The single most important thing you can do for your business is to get to work building true customer loyalty, one customer at a time.
Stop fiddling with your pricing, stop tinkering with your technology, stop fishing for likes on Facebook. And start engaging with your customers one on one: Checking on them, hearing what they have to say, letting them know that their business matters to you, and that they matter to you.
Because everything changes when a customer becomes loyal. To the truly engaged customer, you are the only business in your category — the only shop in your particular marketplace. All the other brands and all the other vendors don’t even come into focus. Like someone in love, the loyal customer only has eyes for you.
At its root, creating loyal customers is about taking the time to learn about your customers individually and then systematically turning that knowledge into enduring business relationships. In doing so, you turn your offering into much more than a commodity—you turn it into a personal relationship.
The primary threat to a business today is the perception by customers that all you offer is a replaceable, interchangeable commodity. This hazard stalks your every move: No matter how solid your business’s advantages may appear right now, whether they are advantages of technology, geography, or branding, eventually your business model is going to be knocked off. And, in this era of accelerating change, it will likely happen sooner than you think.
Escape this threat of commoditization by creating enduring, loyal, human relationships with customers. It’s the surest way to escape market obsolescence.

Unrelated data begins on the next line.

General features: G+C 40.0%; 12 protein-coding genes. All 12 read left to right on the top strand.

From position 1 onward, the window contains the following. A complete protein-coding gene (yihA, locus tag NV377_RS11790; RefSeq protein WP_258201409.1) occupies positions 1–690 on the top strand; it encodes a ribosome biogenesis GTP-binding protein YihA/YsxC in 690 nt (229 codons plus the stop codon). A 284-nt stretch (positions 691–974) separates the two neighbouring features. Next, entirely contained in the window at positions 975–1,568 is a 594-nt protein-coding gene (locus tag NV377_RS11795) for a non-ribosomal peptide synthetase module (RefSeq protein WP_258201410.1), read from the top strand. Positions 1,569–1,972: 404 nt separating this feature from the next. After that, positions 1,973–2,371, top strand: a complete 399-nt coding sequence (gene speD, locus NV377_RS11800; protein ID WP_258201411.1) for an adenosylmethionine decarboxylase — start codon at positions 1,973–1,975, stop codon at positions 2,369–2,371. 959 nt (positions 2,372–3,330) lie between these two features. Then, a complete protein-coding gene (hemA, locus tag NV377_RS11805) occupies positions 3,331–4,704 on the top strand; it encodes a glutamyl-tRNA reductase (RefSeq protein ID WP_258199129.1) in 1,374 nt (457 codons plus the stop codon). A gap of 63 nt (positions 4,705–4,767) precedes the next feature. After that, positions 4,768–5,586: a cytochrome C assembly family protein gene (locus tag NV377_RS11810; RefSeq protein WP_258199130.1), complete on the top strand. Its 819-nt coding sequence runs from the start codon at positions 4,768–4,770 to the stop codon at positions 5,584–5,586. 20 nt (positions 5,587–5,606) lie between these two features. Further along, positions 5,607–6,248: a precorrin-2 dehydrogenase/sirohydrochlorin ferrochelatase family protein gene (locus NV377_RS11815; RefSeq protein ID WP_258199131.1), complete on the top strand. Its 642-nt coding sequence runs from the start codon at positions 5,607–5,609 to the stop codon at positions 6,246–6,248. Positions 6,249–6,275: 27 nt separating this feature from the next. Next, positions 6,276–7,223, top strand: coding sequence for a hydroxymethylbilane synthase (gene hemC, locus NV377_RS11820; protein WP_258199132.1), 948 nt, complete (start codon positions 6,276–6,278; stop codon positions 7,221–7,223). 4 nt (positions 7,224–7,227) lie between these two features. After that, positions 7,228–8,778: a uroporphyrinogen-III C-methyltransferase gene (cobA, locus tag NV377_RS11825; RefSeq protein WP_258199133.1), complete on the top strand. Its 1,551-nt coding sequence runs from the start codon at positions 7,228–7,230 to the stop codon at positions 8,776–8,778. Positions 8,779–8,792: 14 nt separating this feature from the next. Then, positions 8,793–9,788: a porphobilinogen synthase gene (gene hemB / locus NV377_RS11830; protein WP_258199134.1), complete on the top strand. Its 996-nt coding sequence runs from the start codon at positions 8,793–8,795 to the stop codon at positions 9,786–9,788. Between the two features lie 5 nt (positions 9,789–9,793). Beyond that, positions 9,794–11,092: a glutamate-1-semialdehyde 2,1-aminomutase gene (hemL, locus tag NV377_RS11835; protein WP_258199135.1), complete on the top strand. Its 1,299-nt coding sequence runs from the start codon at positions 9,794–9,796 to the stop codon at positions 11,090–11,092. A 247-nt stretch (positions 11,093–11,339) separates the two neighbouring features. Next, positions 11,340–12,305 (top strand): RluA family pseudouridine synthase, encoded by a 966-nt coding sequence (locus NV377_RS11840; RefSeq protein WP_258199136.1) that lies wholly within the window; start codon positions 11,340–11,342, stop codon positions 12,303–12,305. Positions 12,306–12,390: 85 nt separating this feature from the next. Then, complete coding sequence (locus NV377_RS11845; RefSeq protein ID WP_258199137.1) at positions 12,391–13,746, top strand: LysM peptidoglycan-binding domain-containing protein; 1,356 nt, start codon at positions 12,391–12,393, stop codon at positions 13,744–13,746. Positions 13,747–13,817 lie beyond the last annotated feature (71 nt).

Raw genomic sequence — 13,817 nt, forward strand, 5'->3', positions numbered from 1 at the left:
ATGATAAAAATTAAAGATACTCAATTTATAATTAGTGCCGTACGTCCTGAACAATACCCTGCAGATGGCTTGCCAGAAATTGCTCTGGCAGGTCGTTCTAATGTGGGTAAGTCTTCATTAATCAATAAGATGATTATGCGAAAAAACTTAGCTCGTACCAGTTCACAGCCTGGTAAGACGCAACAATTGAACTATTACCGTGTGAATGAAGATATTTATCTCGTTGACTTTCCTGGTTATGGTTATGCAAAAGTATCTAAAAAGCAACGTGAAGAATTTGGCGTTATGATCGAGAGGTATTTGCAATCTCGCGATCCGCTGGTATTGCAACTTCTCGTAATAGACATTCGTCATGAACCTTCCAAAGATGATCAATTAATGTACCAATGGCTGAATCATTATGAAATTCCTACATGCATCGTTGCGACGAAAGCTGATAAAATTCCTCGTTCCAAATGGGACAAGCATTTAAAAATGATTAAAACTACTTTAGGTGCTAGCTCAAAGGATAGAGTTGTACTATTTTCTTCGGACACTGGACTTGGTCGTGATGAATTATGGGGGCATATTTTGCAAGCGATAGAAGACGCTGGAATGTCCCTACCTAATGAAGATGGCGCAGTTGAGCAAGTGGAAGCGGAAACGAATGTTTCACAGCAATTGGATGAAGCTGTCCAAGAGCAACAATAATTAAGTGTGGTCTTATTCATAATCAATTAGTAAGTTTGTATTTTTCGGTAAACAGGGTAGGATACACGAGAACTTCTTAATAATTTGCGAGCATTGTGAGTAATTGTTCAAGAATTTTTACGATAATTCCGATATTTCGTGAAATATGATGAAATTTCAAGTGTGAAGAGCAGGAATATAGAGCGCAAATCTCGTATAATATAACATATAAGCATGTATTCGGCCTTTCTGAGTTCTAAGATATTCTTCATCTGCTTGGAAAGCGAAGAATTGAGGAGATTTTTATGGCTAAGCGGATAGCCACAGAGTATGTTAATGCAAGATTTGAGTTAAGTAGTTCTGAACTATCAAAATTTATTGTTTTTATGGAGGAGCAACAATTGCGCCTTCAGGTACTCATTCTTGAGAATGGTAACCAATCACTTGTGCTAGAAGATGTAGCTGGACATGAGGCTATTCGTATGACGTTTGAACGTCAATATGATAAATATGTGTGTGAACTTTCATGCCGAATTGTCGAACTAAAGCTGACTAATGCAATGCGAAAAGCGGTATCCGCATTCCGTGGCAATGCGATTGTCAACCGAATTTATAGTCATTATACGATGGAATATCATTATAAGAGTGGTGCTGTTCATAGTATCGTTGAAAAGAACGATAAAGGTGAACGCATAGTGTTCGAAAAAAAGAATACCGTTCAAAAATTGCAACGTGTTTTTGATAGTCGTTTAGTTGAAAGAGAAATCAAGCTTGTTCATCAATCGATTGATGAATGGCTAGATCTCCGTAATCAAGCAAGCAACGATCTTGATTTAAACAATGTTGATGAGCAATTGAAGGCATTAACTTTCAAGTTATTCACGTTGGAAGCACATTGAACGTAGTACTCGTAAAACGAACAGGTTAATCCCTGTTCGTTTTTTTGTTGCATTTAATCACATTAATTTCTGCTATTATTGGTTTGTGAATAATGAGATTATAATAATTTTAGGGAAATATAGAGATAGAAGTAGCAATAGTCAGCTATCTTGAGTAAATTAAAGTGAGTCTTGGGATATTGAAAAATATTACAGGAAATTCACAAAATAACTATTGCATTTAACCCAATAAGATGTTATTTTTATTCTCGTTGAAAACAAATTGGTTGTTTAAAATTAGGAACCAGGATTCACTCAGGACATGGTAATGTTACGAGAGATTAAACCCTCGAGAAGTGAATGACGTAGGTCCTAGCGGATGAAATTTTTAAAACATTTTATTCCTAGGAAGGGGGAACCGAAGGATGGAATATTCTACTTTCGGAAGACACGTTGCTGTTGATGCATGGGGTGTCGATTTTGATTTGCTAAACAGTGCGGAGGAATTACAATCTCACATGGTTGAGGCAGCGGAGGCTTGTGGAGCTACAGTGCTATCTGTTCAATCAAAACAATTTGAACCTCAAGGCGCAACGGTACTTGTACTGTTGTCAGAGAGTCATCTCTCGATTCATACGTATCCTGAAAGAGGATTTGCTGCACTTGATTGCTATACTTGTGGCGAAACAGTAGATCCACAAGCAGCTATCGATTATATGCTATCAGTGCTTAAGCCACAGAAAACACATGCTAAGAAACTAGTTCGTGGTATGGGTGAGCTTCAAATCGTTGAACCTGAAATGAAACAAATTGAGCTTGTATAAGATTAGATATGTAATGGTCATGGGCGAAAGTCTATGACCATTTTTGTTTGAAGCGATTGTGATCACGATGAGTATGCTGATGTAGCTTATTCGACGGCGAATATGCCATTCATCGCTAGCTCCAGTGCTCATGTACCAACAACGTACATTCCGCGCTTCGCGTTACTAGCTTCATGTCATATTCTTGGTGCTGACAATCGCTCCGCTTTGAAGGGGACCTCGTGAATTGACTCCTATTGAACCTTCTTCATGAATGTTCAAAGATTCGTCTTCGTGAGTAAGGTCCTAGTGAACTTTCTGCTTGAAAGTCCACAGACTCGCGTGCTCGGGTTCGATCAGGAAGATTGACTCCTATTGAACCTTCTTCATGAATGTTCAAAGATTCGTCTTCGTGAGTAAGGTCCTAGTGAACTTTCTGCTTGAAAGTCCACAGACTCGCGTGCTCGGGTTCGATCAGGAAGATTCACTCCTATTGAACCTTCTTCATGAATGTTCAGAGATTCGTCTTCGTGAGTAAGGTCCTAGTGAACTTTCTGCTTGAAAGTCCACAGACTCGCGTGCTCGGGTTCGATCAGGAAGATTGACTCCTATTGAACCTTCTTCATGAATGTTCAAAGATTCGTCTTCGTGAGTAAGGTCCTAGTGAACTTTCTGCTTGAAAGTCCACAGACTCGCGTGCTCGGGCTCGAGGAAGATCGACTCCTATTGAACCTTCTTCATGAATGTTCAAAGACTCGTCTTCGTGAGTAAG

The payoff is huge. A company of any size can build wealth and stability through customer loyalty. Businesses with loyal customers grow faster than others when times are good, and they have the most breathing room when times are bad. And that can make all the difference.
The reward isn’t only financial. As you begin building customer loyalty, you’ll find that your pride in your profession, your integrity, and your ability to build positive relationships (at work, and even in your own home) will also bloom. This happens naturally, because the process of earning loyalty involves caring about your customers, respecting them, and thinking constantly about their needs.
Spending this time being deeply attentive will tone your personality. Building customer loyalty will require your hard work and thoughtfulness, but it is under your control: While so many aspects of business are out of your control—exchange rates, international tension, technological changes—the single most important process, creating loyal customers, is in your own hands.
Source : forbes.com